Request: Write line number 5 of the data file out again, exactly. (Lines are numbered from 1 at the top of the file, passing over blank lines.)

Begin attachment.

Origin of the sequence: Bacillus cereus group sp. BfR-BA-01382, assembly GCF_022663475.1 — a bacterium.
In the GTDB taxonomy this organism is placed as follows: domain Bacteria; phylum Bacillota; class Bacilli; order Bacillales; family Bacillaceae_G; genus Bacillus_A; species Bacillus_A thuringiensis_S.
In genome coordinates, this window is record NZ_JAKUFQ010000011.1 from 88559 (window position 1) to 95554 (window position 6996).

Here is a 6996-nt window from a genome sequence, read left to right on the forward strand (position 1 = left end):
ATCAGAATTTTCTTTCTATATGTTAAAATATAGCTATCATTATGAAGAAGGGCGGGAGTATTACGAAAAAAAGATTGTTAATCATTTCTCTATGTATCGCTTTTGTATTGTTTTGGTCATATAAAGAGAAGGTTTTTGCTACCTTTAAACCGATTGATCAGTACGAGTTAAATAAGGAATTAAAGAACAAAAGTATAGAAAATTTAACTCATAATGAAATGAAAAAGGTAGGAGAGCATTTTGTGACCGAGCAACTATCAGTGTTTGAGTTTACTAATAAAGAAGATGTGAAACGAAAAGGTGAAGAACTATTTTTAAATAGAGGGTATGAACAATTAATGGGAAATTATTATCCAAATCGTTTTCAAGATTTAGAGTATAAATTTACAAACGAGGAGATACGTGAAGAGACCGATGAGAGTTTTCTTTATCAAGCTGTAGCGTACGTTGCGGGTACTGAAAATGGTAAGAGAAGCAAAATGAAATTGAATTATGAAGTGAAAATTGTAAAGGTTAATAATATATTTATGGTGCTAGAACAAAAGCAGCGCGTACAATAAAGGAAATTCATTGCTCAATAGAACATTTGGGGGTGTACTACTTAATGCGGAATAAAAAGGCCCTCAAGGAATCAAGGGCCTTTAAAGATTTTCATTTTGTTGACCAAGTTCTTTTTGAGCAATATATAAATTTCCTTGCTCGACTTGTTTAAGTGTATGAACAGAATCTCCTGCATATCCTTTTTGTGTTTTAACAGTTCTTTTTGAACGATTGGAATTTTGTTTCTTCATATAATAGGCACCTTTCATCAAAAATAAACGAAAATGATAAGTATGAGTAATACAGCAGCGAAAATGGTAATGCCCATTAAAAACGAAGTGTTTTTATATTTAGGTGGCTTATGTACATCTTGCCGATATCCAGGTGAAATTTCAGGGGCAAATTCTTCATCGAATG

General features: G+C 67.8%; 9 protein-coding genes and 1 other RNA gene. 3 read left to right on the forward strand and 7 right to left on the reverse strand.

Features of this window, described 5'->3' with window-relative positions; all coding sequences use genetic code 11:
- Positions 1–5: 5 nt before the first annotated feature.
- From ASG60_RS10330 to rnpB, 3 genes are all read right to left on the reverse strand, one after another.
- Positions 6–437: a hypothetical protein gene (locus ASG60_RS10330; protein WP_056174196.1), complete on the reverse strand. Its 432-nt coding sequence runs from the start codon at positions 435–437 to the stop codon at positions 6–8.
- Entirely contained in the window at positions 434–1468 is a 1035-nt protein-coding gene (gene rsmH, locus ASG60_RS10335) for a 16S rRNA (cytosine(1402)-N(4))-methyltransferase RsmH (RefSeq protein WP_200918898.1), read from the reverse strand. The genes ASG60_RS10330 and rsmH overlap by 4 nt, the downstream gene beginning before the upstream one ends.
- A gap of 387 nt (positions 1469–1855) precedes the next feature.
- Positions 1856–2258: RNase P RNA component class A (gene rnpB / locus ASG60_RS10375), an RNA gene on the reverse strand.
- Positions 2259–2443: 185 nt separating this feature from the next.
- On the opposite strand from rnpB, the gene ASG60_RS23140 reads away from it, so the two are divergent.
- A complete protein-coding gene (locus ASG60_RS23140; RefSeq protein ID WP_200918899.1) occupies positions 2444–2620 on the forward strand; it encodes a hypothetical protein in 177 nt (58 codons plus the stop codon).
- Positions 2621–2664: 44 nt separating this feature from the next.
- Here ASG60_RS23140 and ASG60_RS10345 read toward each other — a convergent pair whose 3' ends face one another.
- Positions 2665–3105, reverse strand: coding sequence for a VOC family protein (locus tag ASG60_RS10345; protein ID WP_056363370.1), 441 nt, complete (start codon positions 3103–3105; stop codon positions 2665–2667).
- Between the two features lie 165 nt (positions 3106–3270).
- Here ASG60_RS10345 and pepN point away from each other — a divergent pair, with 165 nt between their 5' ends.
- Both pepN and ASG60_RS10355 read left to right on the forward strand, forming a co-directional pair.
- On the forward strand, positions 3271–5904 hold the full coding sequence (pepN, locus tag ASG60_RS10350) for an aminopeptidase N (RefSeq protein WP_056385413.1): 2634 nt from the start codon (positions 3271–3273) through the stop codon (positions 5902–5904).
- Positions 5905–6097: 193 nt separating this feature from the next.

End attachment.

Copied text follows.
ATCAGAATTTTCTTTCTATATGTTAAAATATAGCTATCATTATGAAGAAGGGCGGGAGTATTACGAAAAAAAGATTGTTAATCATTTCTCTATGTATCGCTTTTGTATTGTTTTGGTCATATAAAGAGAAGGTTTTTGCTACCTTTAAACCGATTGATCAGTACGAGTTAAATAAGGAATTAAAGAACAAAAGTATAGAAAATTTAACTCATAATGAAATGAAAAAGGTAGGAGAGCATTTTGTGACCGAGCAACTATCAGTGTTTGAGTTTACTAATAAAGAAGATGTGAAACGAAAAGGTGAAGAACTATTTTTAAATAGAGGGTATGAACAATTAATGGGAAATTATTATCCAAATCGTTTTCAAGATTTAGAGTATAAATTTACAAACGAGGAGATACGTGAAGAGACCGATGAGAGTTTTCTTTATCAAGCTGTAGCGTACGTTGCGGGTACTGAAAATGGTAAGAGAAGCAAAATGAAATTGAATTATGAAGTGAAAATTGTAAAGGTTAATAATATATTTATGGTGCTAGAACAAAAGCAGCGCGTACAATAAAGGAAATTCATTGCTCAATAGAACATTTGGGGGTGTACTACTTAATGCGGAATAAAAAGGCCCTCAAGGAATCAAGGGCCTTTAAAGATTTTCATTTTGTTGACCAAGTTCTTTTTGAGCAATATATAAATTTCCTTGCTCGACTTGTTTAAGTGTATGAACAGAATCTCCTGCATATCCTTTTTGTGTTTTAACAGTTCTTTTTGAACGATTGGAATTTTGTTTCTTCATATAATAGGCACCTTTCATCAAAAATAAACGAAAATGATAAGTATGAGTAATACAGCAGCGAAAATGGTAATGCCCATTAAAAACGAAGTGTTTTTATATTTAGGTGGCTTATGTACATCTTGCCGATATCCAGGTGAAATTTCAGGGGCAAATTCTTCATCGAATG